Unaware people cause a lot of pain in the world, ranging from lashing out at others when we don’t get our way, to accidents born of carelessness, and even wars. The person who is ego-bound and reactive is not observing his or her patterns and is therefore helpless when it comes to changing them. It’s as if I were to set an intention to solve the New York Times crossword puzzle but never actually bought, downloaded, or borrowed a paper. I then dream of a victory for which I have not secured the material means. The sociomaterial contract, something we should explore further, is broken. My ability to solve the puzzle is prevented by the fact that I cannot even set eyes on the clues. I have no idea what the questions are! So I have no possibility of answering them. This is the same kind of situation we find ourselves in when we set a New Year’s resolution or other goal without first understanding the patterns and behaviors that are typical of our situation. Likewise, setting a stretch goal for an organization without first understanding its typical behaviors, its processes and past performance, may result in frustration.
We talk a lot about fractals of society, cultural fractals, socio-economic fractals, and even our own personal fractals, the most difficult to come to terms with of all. Yet the change we seek is an emergent phenomenon born of individual, singular choices— difference or repetition. To change, or not to change? THAT is the REAL question. Is it not?
To solve nihilistic, dehumanizing fractals of spiraling inhumanity we can’t just work from the top down, or from the bottom up! This is a job for the “both/and.” I am reminded of Aristotle’s (384-322 B.C.) ethics of habituation. As individuals we choose our habits, in some part because of our principles and belief systems. At the same time, enacting these practices in an embodied way tends to shift our principles and beliefs as well.
I used to think of this only in one direction, of values as fractal generators, but now I understand this to be a two way street in its simplest dichotomous form. I shape my habits, turning today’s difference into tomorrow’s repetition as I choose it again and again. My habit, in turn, perhaps out of a willfulness of its own that rivals Jo Tyler’s (2010) story aliveness, shapes me of its own accord. If my habit is yoga, it heals my body and makes me a nicer person, humbles me and teaches me as it replaces old fear-based and egotistical beliefs and thought patterns with kinder ones as it redefines the curves and muscles that embody “me.” It shapes my small interactions with others as I become quicker to smile and slower to anger and reinforces my better nature in much larger interactions, whether in the classroom or writing a blog post. If my habit is alcohol or nicotine, its aims and effects are much more sinister as it instills fear in me and loosens my inhibitions against harming others. Thankfully, my addiction is the mat, not the bottle, but it is an addiction nonetheless. Perhaps everything is, to some extent. The person with “no addictions” is lying to himself, perhaps judging himself and others harshly— addicted to being right, about big things and small things— a rather unappealing pattern. (I know. That used to be me.)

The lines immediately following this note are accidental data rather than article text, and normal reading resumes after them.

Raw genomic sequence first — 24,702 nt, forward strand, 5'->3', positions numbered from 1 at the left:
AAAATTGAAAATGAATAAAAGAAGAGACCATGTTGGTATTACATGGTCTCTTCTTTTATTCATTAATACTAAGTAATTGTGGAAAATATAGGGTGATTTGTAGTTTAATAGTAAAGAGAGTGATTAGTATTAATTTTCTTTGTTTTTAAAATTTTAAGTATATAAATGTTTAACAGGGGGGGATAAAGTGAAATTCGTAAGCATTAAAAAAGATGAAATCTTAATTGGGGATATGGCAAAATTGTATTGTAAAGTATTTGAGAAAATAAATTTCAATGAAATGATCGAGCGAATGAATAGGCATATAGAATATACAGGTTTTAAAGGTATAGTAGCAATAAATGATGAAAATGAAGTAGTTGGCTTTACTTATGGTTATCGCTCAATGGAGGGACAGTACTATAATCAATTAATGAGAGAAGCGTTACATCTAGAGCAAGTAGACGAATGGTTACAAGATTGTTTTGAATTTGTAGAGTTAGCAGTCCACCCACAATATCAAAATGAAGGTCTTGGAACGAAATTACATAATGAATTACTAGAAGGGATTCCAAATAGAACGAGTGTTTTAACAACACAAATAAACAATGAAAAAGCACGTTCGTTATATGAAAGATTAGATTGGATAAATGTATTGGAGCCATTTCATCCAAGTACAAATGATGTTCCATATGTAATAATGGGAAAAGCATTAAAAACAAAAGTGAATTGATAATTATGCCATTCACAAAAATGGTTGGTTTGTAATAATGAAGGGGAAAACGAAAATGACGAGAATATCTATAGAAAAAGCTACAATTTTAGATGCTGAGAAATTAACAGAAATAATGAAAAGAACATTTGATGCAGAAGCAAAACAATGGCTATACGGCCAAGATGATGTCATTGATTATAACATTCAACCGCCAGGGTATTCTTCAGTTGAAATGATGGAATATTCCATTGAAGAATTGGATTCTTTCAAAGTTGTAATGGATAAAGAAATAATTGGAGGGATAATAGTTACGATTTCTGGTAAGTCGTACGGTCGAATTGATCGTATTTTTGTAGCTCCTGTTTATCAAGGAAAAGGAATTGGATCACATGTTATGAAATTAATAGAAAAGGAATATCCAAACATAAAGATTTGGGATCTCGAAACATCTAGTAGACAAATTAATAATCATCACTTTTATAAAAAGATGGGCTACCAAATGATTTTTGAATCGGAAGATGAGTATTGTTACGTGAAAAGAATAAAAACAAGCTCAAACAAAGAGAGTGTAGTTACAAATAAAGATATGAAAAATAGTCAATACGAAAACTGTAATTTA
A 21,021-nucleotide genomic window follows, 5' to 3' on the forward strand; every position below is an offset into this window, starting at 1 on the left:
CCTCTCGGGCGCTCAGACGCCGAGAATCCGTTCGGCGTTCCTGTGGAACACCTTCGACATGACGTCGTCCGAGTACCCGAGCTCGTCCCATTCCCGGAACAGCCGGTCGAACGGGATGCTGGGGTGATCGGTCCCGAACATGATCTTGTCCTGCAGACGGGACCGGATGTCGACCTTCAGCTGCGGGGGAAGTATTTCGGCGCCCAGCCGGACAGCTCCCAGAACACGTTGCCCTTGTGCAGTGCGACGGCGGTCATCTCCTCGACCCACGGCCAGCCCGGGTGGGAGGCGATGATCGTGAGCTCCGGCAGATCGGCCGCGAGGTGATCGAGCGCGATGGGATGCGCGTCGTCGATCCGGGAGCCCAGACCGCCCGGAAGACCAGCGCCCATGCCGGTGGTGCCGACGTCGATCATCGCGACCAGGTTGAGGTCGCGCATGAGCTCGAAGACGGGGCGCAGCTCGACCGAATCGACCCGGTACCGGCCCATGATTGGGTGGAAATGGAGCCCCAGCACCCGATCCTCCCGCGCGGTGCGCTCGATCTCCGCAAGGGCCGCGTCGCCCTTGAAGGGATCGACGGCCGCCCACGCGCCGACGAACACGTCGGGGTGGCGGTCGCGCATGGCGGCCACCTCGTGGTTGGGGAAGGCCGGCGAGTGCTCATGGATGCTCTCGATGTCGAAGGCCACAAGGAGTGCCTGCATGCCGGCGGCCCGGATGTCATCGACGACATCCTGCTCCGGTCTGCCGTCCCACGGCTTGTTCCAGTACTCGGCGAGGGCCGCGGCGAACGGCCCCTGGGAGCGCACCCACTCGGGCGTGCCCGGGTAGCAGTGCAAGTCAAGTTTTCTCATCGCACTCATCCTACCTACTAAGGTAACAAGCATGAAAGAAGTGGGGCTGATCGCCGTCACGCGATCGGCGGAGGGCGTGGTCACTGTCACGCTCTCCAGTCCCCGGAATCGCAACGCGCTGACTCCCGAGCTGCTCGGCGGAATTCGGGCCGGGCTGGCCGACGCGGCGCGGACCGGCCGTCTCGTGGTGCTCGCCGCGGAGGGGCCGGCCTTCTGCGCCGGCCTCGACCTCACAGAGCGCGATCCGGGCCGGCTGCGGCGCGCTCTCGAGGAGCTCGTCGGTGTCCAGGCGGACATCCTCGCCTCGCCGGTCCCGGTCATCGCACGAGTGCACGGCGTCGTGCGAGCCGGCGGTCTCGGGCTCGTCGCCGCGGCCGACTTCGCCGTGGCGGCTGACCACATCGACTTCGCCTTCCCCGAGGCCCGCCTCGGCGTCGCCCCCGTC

Aristotle. 384-322 B.C. The Nichomachean ethics. Translated by David Ross, Oxford World’s Classics. Oxford: Oxford University Press.
Barad, Karen. 2007. Meeting the universe halfway: Quantum physics and the entanglement of matter and meaning. Durham, NC: Duke University Press.
Deleuze, Gilles. 1994. Difference and Repetition. Translated by Paul Patton. English translation ed, European Perspectives. New York, NY: Columbia University Press. Original edition, 1968.
Tyler, Jo Anne. 2010. “Story Aliveness.” In Dance to the Music of Story, edited by David M. Boje and Ken Baskin, 62-79. Litchfield Park, AZ: Emergent Publications.
Wakefield, Tonya Henderson. 2013. “Fractal Management Theory.” Academy of Management, Orlando, FL.